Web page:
I’ve certainly enjoyed more than my fair share of quality time on airplanes to contemplate some of the fascinating family business stories I’ve collected on the speaking circuit. It’s pretty common for professional speakers to spend a little time with audience members who confess their stories and share details about their family firm fiascos after
Last month I was speaking at a convention in Vancouver and took a question from the audience that made me laugh, even though I’d heard versions of the question before: “How do I get my 85-year-old father to stop coming to the office and causing all sorts of disruption?” Before I could answer someone in
It was on the 18th green that a friend who owns a successful executive search firm answered a question about family business leadership that had challenged me from the very first day I sat down to write Every Family’s Business. Finally the penny dropped. As he stared at his improbable 60-foot putt he opined that
For me, business has always been about dominating the competition – not just beating them but seriously overpowering them. Personal enmity has never driven this approach but rather a kind of institutional loathing underpinned by the idea that there is a finite number of customers worth battling for. I have never sought my inspiration from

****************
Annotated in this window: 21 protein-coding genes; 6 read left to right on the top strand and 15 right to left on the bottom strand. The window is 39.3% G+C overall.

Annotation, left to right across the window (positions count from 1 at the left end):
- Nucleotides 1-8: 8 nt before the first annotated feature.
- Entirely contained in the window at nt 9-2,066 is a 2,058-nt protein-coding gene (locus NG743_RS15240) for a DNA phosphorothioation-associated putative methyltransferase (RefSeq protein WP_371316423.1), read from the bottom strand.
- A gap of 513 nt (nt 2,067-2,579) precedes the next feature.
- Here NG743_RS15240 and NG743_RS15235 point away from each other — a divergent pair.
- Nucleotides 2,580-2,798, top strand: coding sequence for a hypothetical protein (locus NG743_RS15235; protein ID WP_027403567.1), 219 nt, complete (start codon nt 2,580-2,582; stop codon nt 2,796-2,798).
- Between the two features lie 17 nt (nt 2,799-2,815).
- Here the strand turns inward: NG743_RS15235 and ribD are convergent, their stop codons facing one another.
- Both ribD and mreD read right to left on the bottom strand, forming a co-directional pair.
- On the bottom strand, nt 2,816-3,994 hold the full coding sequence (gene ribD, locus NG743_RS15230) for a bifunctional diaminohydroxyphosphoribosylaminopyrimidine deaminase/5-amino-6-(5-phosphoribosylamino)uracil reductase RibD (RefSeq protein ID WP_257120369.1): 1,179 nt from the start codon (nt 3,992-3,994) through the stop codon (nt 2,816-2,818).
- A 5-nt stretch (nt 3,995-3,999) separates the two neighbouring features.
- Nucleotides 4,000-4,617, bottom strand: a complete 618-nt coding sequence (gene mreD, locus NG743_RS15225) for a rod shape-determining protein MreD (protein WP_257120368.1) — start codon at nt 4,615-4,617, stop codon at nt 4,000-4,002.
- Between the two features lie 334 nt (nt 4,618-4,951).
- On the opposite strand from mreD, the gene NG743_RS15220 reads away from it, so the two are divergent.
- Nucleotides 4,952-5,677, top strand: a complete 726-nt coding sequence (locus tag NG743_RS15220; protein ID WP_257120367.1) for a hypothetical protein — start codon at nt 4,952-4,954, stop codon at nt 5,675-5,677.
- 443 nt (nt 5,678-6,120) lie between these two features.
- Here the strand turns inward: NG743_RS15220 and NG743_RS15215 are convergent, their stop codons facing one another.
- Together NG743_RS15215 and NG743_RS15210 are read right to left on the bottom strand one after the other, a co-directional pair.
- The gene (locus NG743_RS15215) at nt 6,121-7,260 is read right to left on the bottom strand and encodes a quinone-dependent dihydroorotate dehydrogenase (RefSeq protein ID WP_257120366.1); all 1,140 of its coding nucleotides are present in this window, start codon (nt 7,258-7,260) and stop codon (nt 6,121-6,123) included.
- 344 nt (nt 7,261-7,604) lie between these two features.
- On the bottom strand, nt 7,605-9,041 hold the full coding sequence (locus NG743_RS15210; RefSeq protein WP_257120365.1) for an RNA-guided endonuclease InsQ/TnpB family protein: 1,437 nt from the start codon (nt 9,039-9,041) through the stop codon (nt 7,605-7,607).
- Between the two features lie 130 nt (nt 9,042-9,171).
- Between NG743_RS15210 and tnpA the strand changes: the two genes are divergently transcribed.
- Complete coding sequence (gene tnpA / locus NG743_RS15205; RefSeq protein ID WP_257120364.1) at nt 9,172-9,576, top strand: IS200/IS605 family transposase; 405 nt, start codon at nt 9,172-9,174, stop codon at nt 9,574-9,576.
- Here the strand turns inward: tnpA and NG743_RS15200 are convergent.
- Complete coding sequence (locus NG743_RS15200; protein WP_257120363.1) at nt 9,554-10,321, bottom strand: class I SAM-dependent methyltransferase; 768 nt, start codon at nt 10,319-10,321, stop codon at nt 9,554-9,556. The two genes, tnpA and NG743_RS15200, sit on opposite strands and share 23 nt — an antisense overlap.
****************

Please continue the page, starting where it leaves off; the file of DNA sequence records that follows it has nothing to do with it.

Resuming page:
When the sale of a family business is all about a founder becoming wealthy and their children losing their jobs, you can see why so few ever put themselves in play and sell. The CEO – the Chief Emotional Officer (Mom, and increasingly Dad) – just can’t stand to see the family pull itself apart.
I was speaking to a friend who owns a successful manufacturing business and asked him when he plans to sell his business”. His response echoed something that I’m hearing more and more from business owners in my audience. “I can’t afford to sell – if I sell and take the proceeds and invest in this
With summer approaching I know I’ll be back to consuming my favorite iced coffee beverages and despite knowing better, I’ll drink the odd one faster than I should, causing one of those excruciating brain freezes. Another kind of excruciating pain in the brain can come from a different kind of freeze – the estate freeze,
When the world’s largest speakers’ bureau sent me an email announcing that it had given me its Speaker of the Year Award, I was awash with emotion. My ego swelling with self-congratulation, I proceeded to moonwalk across my office – not pretty.
Sitting in the departure lounge at LAX, I couldn’t help but overhear a conversation between an investment banker and his younger associate. I learned two things. First (and most business travelers can relate), it is amazing how cavalier people are about discussing confidential details in public places.